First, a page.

The family of a biker who was killed in a crash labelled the court “disgusting” and “a joke” after the young motorist who caused the tragedy was sentenced.
During an emotional and protracted hearing at Swindon Magistrates’ Court this morning (4 May), Toby Clay pleaded guilty to causing death by careless driving.
The 20-year-old HGV mechanic turned into the path of oncoming motorcyclist Paul Patterson on the B4019 near Highworth on 2 June last year – killing him instantly.
Prosecutor Tom Power said the defendant cut the corner as he turned off the main road towards his home in Skinners Close, Hannington, whilst driving his Lexus.
He told the court that the offence “isn’t at the top end of the sentencing guidelines when you look at the aggravating factors”, adding that the collision was caused by Clay’s “momentary inattention”.
Mr Power told the bench that the defendant has no previous convictions or points on his licence and only came into court through the back door for his “own welfare” following an altercation with the victim’s family in the lobby.
Defending, Lee Mott said: “There’s nothing that I can say, or indeed on Mr Clay’s behalf that will make this any better”, before telling the court they must follow the sentencing guidelines.
He described them following them as a “very cold, very clinical” way to establish the correct sentence, adding that it is “the way of the law”.
Mr Mott continued: “You’re statutorily obliged to take into account the sentencing guidelines.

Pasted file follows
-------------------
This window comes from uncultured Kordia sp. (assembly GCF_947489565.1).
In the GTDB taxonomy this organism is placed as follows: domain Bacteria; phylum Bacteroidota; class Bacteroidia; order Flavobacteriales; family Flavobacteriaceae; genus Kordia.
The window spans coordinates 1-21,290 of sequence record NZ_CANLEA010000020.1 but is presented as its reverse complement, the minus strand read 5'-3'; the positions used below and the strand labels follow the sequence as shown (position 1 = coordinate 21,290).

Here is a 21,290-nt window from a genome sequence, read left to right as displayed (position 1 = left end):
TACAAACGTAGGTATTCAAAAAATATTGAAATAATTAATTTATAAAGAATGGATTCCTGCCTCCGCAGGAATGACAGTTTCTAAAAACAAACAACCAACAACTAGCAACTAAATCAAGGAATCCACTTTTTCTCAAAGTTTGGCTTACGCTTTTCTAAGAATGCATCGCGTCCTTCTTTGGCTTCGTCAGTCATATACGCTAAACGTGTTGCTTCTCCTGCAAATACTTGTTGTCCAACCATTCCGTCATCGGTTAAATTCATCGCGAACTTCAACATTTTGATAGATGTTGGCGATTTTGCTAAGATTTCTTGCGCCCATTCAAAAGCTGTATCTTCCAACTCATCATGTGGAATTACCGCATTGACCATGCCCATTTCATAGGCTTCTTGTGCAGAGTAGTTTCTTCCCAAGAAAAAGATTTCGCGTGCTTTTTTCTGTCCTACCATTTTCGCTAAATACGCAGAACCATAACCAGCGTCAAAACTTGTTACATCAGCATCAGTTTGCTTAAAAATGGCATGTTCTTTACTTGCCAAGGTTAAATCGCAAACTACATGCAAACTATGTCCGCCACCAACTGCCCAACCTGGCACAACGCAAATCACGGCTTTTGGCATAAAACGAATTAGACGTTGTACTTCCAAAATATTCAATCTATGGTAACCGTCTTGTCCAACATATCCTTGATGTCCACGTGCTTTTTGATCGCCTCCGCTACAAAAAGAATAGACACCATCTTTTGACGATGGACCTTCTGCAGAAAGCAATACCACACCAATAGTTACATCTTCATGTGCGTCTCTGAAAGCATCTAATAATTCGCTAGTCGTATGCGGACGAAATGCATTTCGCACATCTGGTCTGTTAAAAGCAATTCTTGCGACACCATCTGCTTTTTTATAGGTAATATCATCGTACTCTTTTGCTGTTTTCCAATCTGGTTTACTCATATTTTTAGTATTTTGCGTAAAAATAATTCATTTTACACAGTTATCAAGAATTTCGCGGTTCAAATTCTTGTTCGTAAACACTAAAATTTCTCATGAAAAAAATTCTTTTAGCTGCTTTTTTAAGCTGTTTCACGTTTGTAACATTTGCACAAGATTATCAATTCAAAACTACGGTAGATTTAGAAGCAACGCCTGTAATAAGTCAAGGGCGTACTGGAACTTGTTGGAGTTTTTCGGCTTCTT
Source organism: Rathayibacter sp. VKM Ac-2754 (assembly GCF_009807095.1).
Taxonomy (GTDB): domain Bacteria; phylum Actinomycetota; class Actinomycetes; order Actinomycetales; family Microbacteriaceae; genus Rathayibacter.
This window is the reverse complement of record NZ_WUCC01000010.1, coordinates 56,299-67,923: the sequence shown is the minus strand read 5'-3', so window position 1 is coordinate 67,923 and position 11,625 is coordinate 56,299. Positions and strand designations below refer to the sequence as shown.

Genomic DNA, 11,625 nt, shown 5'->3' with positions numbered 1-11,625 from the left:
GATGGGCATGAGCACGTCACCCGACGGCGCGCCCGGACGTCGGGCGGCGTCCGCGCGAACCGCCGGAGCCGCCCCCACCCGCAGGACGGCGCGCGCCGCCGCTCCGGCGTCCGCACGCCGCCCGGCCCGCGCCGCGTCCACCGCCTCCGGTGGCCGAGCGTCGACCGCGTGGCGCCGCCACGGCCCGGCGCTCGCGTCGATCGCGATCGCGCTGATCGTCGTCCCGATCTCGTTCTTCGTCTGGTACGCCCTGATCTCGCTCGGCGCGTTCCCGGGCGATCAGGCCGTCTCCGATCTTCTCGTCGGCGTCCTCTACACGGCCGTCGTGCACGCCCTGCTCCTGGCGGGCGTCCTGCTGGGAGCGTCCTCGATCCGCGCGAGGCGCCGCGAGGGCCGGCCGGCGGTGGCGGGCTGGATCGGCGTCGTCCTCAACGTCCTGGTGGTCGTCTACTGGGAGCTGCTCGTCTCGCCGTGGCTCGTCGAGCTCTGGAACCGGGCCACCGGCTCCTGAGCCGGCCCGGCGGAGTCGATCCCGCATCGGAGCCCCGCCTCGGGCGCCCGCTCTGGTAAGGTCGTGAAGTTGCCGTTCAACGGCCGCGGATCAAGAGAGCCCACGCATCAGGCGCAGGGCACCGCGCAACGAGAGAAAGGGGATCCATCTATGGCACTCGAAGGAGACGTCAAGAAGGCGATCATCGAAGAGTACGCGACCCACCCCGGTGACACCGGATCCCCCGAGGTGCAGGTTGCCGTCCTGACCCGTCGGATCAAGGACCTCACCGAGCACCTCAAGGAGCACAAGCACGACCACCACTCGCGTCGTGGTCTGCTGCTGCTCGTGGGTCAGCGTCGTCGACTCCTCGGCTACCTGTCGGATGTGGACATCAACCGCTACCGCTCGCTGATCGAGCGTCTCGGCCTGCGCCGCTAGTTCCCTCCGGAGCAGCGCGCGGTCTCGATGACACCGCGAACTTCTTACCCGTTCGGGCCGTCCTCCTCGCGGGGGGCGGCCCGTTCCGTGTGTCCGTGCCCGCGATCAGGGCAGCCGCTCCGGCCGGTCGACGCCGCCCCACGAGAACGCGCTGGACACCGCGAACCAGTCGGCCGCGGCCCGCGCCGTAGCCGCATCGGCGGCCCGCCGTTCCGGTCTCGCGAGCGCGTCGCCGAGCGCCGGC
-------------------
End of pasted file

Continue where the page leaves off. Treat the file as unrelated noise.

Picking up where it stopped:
“I make that point very clear from the outset because there is no doubt that there will be those going away from this hearing that feel that justice may not have been done.”
He took the bench through the guidelines, which clearly and undisputedly placed Clay’s crime in the lowest of categories – confirming that his client stayed at the scene, was travelling at or below the speed limit and accepted his wrongdoing from the moment he was interviewed by the police.
Mr Mott added: “He had been to that junction many times, it’s the road that takes him to where he lives, he was careless. He became familiar, he affectively pulled up to that junction and took it in a manner that he shouldn’t have done.
“He accepted that in his [police] interview and he accepts that he wasn’t taking the care required during that manoeuvre.”
Following a 15 minute retirement, chair of the bench Martin Clarke delivered Clay’s sentence.
He said: “It has been a very emotional day for everybody.
“The charge at which you face is causing death by careless driving, not the high one of dangerous driving. So it’s a lesser tariff in terms of a sentence.
“Taking everything into consideration, and this comes from both the prosecutor Mr Power and your defence solicitor Mr Mott, it is in the lowest bracket for this particular offence and we must sentence accordingly.”
He imposed a 12-month community order with the requirement to complete 200 hours of unpaid work, a £95 surcharge and a 12-month driving ban.
Mr Clarke added: “It is that we have to follow the guidelines as Mr Mott said, some sentences don’t appear to be fair for people’s opinions. But at the end of the day, the law is the law and we must follow what that law says.”
A member of Mr Patterson’s family clapped loudly before shouting “well done”.
Moments later, as the family were asked to leave the courtroom by legal advisor Juen Batchelor, another voice said: “It’s disgusting, it’s a joke, you’re a joke”.